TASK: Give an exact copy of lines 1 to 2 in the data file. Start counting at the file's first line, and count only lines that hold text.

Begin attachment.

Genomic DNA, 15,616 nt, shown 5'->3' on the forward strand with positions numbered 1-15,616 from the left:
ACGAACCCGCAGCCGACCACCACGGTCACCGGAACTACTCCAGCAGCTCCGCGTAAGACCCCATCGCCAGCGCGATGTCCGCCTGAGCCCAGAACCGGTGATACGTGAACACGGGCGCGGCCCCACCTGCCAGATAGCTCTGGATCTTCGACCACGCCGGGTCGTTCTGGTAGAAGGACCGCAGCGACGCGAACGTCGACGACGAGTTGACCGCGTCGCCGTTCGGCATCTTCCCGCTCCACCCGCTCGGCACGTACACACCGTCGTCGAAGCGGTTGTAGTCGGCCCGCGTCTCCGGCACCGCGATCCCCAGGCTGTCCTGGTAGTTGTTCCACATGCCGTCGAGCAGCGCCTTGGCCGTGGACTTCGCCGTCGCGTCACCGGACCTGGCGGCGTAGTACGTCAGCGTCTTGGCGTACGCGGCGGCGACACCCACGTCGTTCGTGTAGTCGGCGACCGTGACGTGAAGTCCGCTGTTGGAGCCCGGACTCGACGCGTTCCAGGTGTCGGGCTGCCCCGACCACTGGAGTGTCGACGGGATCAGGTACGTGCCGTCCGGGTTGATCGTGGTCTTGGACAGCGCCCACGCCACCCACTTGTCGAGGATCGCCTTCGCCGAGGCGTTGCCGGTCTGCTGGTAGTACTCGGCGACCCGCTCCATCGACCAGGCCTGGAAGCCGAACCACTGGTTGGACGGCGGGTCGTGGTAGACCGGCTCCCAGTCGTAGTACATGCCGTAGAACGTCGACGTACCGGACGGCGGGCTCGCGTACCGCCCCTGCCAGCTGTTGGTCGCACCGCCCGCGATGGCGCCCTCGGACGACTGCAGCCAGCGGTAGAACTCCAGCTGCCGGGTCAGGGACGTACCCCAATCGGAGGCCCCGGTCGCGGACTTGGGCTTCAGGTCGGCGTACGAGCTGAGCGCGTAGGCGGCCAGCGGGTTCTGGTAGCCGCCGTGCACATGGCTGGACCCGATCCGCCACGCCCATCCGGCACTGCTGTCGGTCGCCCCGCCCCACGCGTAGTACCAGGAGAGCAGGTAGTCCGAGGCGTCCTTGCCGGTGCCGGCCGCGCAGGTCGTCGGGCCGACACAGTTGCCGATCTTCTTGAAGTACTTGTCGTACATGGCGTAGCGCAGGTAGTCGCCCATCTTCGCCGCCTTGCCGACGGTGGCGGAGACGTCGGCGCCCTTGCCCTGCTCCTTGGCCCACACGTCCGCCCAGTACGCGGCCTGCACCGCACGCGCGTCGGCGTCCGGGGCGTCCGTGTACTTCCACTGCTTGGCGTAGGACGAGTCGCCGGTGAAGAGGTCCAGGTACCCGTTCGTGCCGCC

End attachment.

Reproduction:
Genomic DNA, 15,616 nt, shown 5'->3' on the forward strand with positions numbered 1-15,616 from the left:
ACGAACCCGCAGCCGACCACCACGGTCACCGGAACTACTCCAGCAGCTCCGCGTAAGACCCCATCGCCAGCGCGATGTCCGCCTGAGCCCAGAACCGGTGATACGTGAACACGGGCGCGGCCCCACCTGCCAGATAGCTCTGGATCTTCGACCACGCCGGGTCGTTCTGGTAGAAGGACCGCAGCGACGCGAACGTCGACGACGAGTTGACCGCGTCGCCGTTCGGCATCTTCCCGCTCCACCCGCTCGGCACGTACACACCGTCGTCGAAGCGGTTGTAGTCGGCCCGCGTCTCCGGCACCGCGATCCCCAGGCTGTCCTGGTAGTTGTTCCACATGCCGTCGAGCAGCGCCTTGGCCGTGGACTTCGCCGTCGCGTCACCGGACCTGGCGGCGTAGTACGTCAGCGTCTTGGCGTACGCGGCGGCGACACCCACGTCGTTCGTGTAGTCGGCGACCGTGACGTGAAGTCCGCTGTTGGAGCCCGGACTCGACGCGTTCCAGGTGTCGGGCTGCCCCGACCACTGGAGTGTCGACGGGATCAGGTACGTGCCGTCCGGGTTGATCGTGGTCTTGGACAGCGCCCACGCCACCCACTTGTCGAGGATCGCCTTCGCCGAGGCGTTGCCGGTCTGCTGGTAGTACTCGGCGACCCGCTCCATCGACCAGGCCTGGAAGCCGAACCACTGGTTGGACGGCGGGTCGTGGTAGACCGGCTCCCAGTCGTAGTACATGCCGTAGAACGTCGACGTACCGGACGGCGGGCTCGCGTACCGCCCCTGCCAGCTGTTGGTCGCACCGCCCGCGATGGCGCCCTCGGACGACTGCAGCCAGCGGTAGAACTCCAGCTGCCGGGTCAGGGACGTACCCCAATCGGAGGCCCCGGTCGCGGACTTGGGCTTCAGGTCGGCGTACGAGCTGAGCGCGTAGGCGGCCAGCGGGTTCTGGTAGCCGCCGTGCACATGGCTGGACCCGATCCGCCACGCCCATCCGGCACTGCTGTCGGTCGCCCCGCCCCACGCGTAGTACCAGGAGAGCAGGTAGTCCGAGGCGTCCTTGCCGGTGCCGGCCGCGCAGGTCGTCGGGCCGACACAGTTGCCGATCTTCTTGAAGTACTTGTCGTACATGGCGTAGCGCAGGTAGTCGCCCATCTTCGCCGCCTTGCCGACGGTGGCGGAGACGTCGGCGCCCTTGCCCTGCTCCTTGGCCCACACGTCCGCCCAGTACGCGGCCTGCACCGCACGCGCGTCGGCGTCCGGGGCGTCCGTGTACTTCCACTGCTTGGCGTAGGACGAGTCGCCGGTGAAGAGGTCCAGGTACCCGTTCGTGCCGCC